Mike Russell: Clear benefits to giving Scotland place in post-Brexit trade talks

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Giving the Scottish Government a guaranteed role in the development of future trade deals would have “clear benefits” for both businesses and the public sector, Holyrood’s Constitutional Relations Secretary said.

Mike Russell spoke ahead of a new paper being published by Scottish ministers, setting out a series of proposals on how to protect the country’s interests in post-Brexit trade deals.

It will argue an urgent overhaul is needed of the UK’s current arrangements for developing these international agreements.

And the paper will make the case for giving the both government in Edinburgh and the Scottish Parliament a guaranteed role in all stages of any future trade deals, from their formulation right through to their implementation.

Doing this could protect the NHS in Scotland from the advancement of the private sector, Mr Russell argued, as well as benefiting businesses and consumers

The Constitutional Relations Secretary also stressed the need for politicians north of the border to “do everything we can to protect Scotland’s interests”.

The new paper, titled Scotland’s Role in the Development of Future UK Trade Arrangements, is being published on Thursday in a bid to encourage wider discussion about what role ministers and Holyrood could have in any post-Brexit deals.

Mr Russell said: “The Scottish Government has consistently argued that the best future for Scotland and the UK is to remain in the EU, or at the least in the Single Market and Customs Union.

“But we must do everything we can to protect Scotland’s interests in future trade deals in all possible Brexit outcomes.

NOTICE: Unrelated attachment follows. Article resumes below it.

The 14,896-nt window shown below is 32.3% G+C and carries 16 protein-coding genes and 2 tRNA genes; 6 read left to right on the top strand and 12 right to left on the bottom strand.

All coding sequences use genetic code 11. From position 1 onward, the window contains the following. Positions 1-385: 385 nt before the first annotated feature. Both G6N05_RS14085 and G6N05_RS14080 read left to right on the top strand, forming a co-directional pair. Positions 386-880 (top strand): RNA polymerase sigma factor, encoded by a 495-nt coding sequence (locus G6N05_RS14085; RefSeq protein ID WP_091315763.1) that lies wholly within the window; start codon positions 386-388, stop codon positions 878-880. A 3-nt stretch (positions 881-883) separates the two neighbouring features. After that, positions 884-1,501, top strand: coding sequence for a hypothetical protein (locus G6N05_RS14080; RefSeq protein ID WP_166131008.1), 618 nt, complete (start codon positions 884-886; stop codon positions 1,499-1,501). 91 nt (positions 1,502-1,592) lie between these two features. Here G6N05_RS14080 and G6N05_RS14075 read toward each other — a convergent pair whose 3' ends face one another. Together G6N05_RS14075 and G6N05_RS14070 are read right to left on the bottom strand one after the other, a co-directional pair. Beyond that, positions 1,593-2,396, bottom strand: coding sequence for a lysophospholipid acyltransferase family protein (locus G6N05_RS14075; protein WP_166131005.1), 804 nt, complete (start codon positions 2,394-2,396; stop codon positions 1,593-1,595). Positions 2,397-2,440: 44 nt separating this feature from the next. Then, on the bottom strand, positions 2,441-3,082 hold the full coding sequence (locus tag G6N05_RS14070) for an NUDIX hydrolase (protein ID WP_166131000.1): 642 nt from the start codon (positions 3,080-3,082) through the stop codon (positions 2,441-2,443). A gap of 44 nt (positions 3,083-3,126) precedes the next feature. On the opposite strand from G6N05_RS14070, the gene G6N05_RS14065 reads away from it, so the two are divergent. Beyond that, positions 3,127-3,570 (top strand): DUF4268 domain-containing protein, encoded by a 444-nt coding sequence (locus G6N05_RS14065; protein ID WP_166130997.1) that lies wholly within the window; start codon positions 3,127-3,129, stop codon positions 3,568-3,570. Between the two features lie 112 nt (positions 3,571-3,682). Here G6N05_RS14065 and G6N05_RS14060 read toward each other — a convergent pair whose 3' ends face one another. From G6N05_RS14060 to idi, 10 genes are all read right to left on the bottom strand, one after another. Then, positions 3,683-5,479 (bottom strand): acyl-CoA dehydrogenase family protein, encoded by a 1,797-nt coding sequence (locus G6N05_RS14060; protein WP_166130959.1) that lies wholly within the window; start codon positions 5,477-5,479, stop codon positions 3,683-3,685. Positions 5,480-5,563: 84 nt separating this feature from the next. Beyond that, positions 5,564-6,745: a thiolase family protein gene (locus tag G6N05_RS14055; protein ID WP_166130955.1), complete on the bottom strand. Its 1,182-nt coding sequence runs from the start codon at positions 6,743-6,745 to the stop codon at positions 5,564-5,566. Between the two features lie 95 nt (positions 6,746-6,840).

“The discussion paper makes a strong case for the Scottish Government and Scottish Parliament having a guaranteed role in the development of trade arrangements and ensuring that the views of the Scottish Parliament are respected.

“This would bring clear benefits for Scottish producers, exporters and consumers – not least protecting Scotland’s NHS from being opened up to private competition, or opening up our markets to chlorinated chicken or hormone-injected beef.”

A spokesman for the Department for International Trade (DIT) said: “The people of Scotland, and the whole UK, will have far more involvement in our future UK trade agreements than current EU agreements.

“Indeed, the Trade Policy Minister is visiting Scotland next week to host a consultation event with the Scottish Council for Development and Industry on future free trade agreements.

“We are committed to working with the devolved administrations on an approach to trade negotiations that delivers the best for the UK as a whole.

“I welcome the opportunity to positively engage with businesses, communities and civil society across the entire country as we work together to develop our independent trade policy for the first time in 40 years.”

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